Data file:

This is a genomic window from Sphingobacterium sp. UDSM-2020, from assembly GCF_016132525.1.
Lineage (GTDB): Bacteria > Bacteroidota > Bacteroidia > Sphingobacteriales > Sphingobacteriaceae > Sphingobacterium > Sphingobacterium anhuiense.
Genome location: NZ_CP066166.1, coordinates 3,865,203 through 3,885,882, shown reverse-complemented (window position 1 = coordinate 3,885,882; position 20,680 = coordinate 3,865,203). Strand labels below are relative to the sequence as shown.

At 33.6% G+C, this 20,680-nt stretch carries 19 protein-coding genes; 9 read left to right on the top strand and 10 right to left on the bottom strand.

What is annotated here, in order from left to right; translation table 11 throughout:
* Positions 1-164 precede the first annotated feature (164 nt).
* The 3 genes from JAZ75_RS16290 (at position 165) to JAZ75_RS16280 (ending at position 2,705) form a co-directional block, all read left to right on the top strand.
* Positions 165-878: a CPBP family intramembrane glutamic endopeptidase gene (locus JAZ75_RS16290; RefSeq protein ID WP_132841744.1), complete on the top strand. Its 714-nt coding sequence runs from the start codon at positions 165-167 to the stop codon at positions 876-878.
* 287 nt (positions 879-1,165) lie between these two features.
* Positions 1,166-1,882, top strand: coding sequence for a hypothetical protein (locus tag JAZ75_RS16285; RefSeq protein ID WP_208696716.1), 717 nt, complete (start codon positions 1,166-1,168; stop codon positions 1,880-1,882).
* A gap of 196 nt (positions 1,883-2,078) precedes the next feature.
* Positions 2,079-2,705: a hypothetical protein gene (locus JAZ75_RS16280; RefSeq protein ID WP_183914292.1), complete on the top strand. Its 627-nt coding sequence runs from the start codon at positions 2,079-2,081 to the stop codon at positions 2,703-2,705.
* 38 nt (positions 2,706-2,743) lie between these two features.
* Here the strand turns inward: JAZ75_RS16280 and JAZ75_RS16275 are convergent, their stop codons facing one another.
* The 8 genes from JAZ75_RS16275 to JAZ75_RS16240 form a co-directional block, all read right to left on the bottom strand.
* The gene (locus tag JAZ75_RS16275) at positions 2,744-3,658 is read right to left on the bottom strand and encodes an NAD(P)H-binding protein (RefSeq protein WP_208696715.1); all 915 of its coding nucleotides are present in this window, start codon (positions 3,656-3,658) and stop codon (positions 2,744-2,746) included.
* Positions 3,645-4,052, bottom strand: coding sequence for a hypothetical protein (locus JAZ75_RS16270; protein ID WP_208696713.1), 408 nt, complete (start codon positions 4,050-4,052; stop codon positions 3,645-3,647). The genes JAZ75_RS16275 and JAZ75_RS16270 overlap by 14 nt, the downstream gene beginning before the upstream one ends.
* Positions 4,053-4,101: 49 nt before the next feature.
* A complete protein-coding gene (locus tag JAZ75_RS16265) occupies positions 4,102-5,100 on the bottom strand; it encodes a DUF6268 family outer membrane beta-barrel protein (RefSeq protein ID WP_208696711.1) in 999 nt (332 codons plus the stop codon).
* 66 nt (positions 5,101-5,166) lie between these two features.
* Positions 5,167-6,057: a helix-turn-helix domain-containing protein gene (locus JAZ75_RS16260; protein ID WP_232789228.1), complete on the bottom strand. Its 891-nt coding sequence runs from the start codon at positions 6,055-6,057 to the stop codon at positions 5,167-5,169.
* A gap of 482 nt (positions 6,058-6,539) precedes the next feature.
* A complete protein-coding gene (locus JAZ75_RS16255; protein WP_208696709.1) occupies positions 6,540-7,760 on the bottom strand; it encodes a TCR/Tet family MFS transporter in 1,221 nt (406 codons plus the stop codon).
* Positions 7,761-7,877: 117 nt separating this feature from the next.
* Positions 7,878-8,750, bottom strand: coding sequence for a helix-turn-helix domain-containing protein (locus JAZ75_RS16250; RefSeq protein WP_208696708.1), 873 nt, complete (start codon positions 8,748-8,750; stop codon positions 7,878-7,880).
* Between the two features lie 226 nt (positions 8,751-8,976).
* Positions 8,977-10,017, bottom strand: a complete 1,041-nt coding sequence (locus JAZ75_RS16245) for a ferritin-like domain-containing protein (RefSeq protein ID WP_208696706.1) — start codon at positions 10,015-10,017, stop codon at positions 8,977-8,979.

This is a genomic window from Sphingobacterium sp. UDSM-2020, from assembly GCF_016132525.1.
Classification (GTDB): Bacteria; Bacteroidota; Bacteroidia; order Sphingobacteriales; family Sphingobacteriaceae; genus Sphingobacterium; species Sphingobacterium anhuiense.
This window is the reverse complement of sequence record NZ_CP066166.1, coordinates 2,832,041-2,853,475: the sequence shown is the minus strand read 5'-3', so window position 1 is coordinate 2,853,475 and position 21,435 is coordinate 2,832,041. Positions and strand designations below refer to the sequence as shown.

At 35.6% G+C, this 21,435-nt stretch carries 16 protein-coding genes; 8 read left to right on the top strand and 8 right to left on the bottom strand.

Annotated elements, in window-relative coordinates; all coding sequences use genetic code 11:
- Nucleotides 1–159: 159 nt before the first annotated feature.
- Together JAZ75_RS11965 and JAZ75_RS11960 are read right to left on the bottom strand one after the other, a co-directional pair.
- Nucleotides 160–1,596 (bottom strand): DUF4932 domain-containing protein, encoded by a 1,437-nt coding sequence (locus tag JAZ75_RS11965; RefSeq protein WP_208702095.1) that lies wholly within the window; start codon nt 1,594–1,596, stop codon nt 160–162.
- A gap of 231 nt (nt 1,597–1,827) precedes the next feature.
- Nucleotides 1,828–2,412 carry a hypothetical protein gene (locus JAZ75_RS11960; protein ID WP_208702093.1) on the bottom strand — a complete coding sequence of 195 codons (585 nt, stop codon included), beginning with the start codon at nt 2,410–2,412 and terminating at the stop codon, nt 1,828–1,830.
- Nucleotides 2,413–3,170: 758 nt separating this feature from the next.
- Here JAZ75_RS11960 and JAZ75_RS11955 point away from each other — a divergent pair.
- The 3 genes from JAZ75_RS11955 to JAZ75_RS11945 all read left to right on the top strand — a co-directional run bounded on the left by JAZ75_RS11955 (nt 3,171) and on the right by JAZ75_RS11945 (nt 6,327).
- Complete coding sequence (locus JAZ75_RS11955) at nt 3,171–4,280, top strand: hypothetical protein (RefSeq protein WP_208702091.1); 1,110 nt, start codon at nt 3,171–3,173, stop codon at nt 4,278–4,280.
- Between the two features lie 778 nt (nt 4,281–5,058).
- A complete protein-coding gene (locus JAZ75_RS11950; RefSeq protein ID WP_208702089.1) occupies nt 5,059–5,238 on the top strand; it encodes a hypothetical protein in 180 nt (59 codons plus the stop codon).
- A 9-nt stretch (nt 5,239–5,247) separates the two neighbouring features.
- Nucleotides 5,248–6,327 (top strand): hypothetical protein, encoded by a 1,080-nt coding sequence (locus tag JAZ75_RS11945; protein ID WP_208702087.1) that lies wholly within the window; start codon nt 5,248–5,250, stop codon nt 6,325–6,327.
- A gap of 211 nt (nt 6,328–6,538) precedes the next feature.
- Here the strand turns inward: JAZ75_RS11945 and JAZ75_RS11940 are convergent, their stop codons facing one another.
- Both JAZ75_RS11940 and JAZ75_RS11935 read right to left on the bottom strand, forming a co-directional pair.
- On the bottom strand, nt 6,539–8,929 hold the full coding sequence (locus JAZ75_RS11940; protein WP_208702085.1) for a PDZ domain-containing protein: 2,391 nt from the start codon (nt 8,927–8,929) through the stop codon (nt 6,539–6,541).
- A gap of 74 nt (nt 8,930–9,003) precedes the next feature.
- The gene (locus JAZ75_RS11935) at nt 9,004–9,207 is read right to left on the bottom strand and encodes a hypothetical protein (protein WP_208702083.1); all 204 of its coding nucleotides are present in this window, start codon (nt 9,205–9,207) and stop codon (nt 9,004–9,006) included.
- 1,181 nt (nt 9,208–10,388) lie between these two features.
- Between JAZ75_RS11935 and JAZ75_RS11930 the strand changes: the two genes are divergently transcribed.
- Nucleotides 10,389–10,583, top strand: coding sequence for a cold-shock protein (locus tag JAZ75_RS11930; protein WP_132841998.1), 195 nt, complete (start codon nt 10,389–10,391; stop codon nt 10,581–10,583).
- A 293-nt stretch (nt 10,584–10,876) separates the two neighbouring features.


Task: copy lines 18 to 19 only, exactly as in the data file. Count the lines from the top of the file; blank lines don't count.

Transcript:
* Positions 4,053-4,101: 49 nt before the next feature.
* A complete protein-coding gene (locus tag JAZ75_RS16265) occupies positions 4,102-5,100 on the bottom strand; it encodes a DUF6268 family outer membrane beta-barrel protein (RefSeq protein ID WP_208696711.1) in 999 nt (332 codons plus the stop codon).